OK So the problem I had was a simple fix.
Originally, the problem I had was that I had a string index out of range error.
The solution: I added this to my code after line 16:
index_counter = len(text_without_vowels)-1
Then I called that new variable on the next line:
return vowel_delete(index_counter, text_without_vowels)
This solved the string indexing issue. Essentially, every time the function detects a vowel, after the vowel is removed in the text_without_vowels variable, it resets the length of the text string, -1 to account for zero index.
This solved the string indexing issue.
I have found that the text.replace() function replaces ALL of the characters in the string, not just a character at that one index. I will continue to fine-tune this algorithm now.
So I'm working on this problem recursively, but running into a problem. I'm wondering if it might have to do with memory, but I think it may be something else instead.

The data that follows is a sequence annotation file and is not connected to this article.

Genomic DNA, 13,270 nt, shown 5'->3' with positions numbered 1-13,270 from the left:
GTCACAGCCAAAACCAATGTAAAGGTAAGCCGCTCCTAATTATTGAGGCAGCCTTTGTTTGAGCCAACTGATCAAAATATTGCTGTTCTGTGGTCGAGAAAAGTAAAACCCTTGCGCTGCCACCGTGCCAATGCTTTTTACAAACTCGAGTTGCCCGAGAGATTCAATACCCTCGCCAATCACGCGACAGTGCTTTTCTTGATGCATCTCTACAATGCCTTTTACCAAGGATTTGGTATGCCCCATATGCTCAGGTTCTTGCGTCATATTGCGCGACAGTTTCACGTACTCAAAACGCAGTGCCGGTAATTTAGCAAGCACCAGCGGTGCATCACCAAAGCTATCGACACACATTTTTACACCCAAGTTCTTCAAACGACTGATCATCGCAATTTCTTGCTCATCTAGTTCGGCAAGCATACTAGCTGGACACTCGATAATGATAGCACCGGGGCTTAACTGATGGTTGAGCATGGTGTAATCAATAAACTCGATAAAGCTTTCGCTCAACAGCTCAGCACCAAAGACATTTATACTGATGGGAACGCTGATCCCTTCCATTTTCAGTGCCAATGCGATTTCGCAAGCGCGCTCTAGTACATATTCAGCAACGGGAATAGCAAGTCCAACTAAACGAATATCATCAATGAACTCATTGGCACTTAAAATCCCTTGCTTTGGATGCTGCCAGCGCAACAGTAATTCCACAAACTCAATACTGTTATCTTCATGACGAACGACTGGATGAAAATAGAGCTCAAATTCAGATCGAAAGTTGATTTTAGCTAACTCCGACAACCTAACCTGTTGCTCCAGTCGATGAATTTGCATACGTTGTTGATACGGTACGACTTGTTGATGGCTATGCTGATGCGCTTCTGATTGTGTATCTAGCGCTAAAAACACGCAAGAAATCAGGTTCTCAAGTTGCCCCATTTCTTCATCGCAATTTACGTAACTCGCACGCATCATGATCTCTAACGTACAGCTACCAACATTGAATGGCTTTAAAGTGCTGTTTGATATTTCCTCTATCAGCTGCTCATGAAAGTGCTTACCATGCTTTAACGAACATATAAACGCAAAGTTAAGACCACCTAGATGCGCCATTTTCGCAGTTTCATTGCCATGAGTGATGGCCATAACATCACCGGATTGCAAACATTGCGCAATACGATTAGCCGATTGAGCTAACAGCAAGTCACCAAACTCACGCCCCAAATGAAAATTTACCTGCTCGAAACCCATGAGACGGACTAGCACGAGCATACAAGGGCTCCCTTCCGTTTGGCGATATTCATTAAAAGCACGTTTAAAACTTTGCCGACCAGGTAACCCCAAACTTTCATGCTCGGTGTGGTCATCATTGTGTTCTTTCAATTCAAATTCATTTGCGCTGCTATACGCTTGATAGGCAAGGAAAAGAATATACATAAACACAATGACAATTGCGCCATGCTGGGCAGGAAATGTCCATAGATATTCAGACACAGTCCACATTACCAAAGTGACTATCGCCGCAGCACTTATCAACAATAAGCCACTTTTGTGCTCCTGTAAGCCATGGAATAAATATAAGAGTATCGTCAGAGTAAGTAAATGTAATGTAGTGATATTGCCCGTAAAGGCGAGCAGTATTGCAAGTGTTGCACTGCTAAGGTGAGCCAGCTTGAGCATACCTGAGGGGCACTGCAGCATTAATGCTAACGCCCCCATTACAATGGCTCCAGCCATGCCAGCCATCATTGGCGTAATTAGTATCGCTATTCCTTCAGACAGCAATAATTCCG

Running with what I have, "Hey You!" returns correctly as "Hy Y!"
However, when it passes "How does it feel? To be on your own?" it throws an IndexError: string index out of range
If you run what I have written so far, it throws the error on the first pass over a vowel in that long string (specifically, the 'o'). I don't think it should be doing that, but I can't figure out why.
On a side note, yes, I know recursive functions in python is a memory hog, but it's an extra challenge for me since I ma weak with recursive functions.
def anti_vowel(text): counter = len(text)-1 if counter <= 1: return text else: return vowel_delete(counter, text) def vowel_delete(index_counter, text): vowels = "aeiouAEIOU" if index_counter < 0: return text elif text[index_counter] in vowels: text_without_vowels = text.replace(text[index_counter], "") print text[index_counter], text return vowel_delete(index_counter-1, text_without_vowels) else: print index_counter return vowel_delete(index_counter-1, text) print anti_vowel("Hey You!") print anti_vowel("How does it feel? To be on your own?")